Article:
Everything you need to know about hypnosis

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What exactly Is hypnosis?

Hypnosis (hypnotic trance) is an altered state of consciousness in which it is possible to communicate with the subconscious mind.

You may be surprised to know that it is a very common state which everybody automatically drifts in an out of from time to time.

You know how it is when you get thoroughly lost in a beautiful piece of music, or a good book, or a daydream. Your attention is completely captured and everyday reality fades into the background as your mind carries you away to a different world of the imagination.

You are still conscious, but your consciousness is temporarily altered. Well believe it or not, that is a form of trance.

In fact we all go through a similar phase just before we go to sleep.
When you are being hypnotised, you are guided by the Hypnotist into this same kind of trance state somewhere between being asleep and being awake, and this is called a hypnotic trance. It is a very pleasant feeling of calmness and deep relaxation.

Contrary to popular belief, when you are hypnotised you are not asleep or unconscious. You will normally have your eyes closed, but you can still hear and feel and even speak. Indeed, your concentration and awareness actually become heightened.

Different people can experience hypnosis in slightly different ways. Some people may notice that they feel rather heavy, whilst others may feel light and ‘floaty.’ Often the closed eyelids can flutter a little here and there, or there may be a slight tingling sensation in various parts of the body. However some people experience nothing at all, other than a feeling of deep relaxation. The experience of hypnosis is a very personal thing, but basically, it is just a very calm and pleasant feeling – rather like being in a daydream.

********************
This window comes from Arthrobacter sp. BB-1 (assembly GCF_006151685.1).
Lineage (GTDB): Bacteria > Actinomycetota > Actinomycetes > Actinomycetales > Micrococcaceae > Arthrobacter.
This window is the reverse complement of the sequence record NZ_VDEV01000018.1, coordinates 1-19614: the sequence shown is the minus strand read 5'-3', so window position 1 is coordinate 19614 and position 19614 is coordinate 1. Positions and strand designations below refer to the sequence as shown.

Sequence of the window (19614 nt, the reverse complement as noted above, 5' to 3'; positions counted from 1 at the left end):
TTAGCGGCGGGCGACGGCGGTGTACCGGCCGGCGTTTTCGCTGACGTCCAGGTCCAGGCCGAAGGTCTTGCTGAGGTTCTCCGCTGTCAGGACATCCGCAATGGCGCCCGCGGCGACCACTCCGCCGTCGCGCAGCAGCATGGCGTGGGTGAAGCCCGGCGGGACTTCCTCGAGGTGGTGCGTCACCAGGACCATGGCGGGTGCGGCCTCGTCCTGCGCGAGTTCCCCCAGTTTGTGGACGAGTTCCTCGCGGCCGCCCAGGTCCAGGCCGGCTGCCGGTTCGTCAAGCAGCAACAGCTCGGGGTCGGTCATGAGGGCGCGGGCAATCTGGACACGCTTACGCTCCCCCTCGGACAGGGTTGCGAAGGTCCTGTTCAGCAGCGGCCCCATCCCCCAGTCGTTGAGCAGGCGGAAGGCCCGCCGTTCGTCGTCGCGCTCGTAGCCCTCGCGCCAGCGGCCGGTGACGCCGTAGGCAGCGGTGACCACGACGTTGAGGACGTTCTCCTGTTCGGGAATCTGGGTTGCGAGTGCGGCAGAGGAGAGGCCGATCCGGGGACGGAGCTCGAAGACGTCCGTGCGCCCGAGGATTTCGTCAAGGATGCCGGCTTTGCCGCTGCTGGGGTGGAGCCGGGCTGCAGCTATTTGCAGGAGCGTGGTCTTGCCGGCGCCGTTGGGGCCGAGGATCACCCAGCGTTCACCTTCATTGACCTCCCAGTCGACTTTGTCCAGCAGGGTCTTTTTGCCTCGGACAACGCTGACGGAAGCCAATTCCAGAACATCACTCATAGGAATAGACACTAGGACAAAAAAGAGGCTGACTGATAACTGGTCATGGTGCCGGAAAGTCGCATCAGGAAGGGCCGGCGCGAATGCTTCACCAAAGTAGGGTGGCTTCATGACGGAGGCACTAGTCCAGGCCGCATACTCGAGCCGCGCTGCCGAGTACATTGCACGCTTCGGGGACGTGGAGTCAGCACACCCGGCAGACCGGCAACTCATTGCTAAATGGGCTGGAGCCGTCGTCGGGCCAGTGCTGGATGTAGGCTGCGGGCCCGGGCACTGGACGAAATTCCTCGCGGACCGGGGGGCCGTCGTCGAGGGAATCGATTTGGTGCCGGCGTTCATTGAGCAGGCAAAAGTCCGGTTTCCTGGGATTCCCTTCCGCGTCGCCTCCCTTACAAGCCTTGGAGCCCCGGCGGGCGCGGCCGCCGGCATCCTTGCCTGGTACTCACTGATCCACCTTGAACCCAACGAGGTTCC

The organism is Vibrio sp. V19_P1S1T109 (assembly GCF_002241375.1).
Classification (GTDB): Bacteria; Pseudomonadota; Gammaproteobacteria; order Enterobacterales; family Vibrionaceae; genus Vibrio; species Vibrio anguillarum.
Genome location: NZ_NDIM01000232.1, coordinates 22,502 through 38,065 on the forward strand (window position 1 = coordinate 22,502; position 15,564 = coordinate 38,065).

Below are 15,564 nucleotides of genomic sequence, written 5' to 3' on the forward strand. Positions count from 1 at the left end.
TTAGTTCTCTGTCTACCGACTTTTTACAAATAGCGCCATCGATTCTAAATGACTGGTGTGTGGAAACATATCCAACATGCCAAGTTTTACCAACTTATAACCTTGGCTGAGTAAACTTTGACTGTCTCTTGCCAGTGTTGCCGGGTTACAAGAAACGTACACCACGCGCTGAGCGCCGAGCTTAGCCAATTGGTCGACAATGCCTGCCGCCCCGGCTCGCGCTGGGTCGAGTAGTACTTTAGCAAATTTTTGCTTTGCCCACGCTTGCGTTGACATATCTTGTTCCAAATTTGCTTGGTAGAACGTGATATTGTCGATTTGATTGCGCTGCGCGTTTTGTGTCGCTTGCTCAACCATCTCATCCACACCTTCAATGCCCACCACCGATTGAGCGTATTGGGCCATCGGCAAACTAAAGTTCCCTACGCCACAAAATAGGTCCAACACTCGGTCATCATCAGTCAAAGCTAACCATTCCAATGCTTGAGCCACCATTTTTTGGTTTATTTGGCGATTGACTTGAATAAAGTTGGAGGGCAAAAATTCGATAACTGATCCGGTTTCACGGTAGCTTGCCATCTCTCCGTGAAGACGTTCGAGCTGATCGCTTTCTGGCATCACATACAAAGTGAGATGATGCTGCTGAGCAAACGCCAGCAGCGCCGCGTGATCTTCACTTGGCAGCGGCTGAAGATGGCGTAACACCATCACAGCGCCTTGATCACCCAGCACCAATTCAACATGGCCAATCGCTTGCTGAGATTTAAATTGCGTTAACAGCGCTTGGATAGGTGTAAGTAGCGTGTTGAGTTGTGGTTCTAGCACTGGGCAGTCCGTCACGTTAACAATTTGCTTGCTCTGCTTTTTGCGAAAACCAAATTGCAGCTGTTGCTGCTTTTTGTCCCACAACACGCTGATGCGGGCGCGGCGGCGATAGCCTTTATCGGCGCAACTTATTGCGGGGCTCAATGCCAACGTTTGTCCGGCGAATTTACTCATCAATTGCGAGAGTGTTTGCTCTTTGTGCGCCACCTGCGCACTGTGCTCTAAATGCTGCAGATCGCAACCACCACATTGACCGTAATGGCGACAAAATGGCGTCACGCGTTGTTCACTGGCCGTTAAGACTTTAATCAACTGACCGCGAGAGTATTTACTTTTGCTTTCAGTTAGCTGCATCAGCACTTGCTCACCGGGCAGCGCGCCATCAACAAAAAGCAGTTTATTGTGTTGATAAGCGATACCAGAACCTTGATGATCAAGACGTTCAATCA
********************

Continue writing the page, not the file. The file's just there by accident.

The main requirement to enter hypnotic trance is relaxation, and for most people this is a very gradual process.

Can every body be hypnotised?

It used to be thought that some people could not be hypnotised. We now know that anybody who wants to be hypnotised can be hypnotised. It is sometimes said that “all hypnosis is self-hypnosis”, in other words it is the client who decides whether or not they are prepared to be hypnotised. Some people may go into a hypnotic trance quicker, or more deeply, than others. It is usually found that the speed of going into a hypnotic trance increases with practice, as does the depth which can be achieved.

Are there any risks attached to being hypnotised?

The only risk is that, for whatever reason, the therapeutic goal may not be achieved. Clients usually find that a hypnotic trance is very relaxing, even euphoric, and they feel very good afterwards. A hypnotherapist is guided by ethical considerations, so the Wellbeing of the client will always be the first consideration.

Does a hypnotist control your mind?

You cannot be made to do anything which you consider to be legally or morally wrong as your mind would reject any such suggestion. The hypnotherapist and the client are working in cooperation to achieve a goal which has been agreed with the client. It is therefore a matter not of “control” but of help or guidance towards an agreed destination. The intended result is that the client is given back control of their own minds - and as a result their feelings and emotions.

What if a hypnotherapist was to die or be taken ill while his client was in a trance?

A hypnotic trance is a very natural (and comfortable) state. If the hypnotherapist was to die (or, to choose a more cheerful example, fall asleep) the client would either, after a while, emerge spontaneously from the trance or possibly fall asleep.

What does it feel like when you are in a hypnotic trance?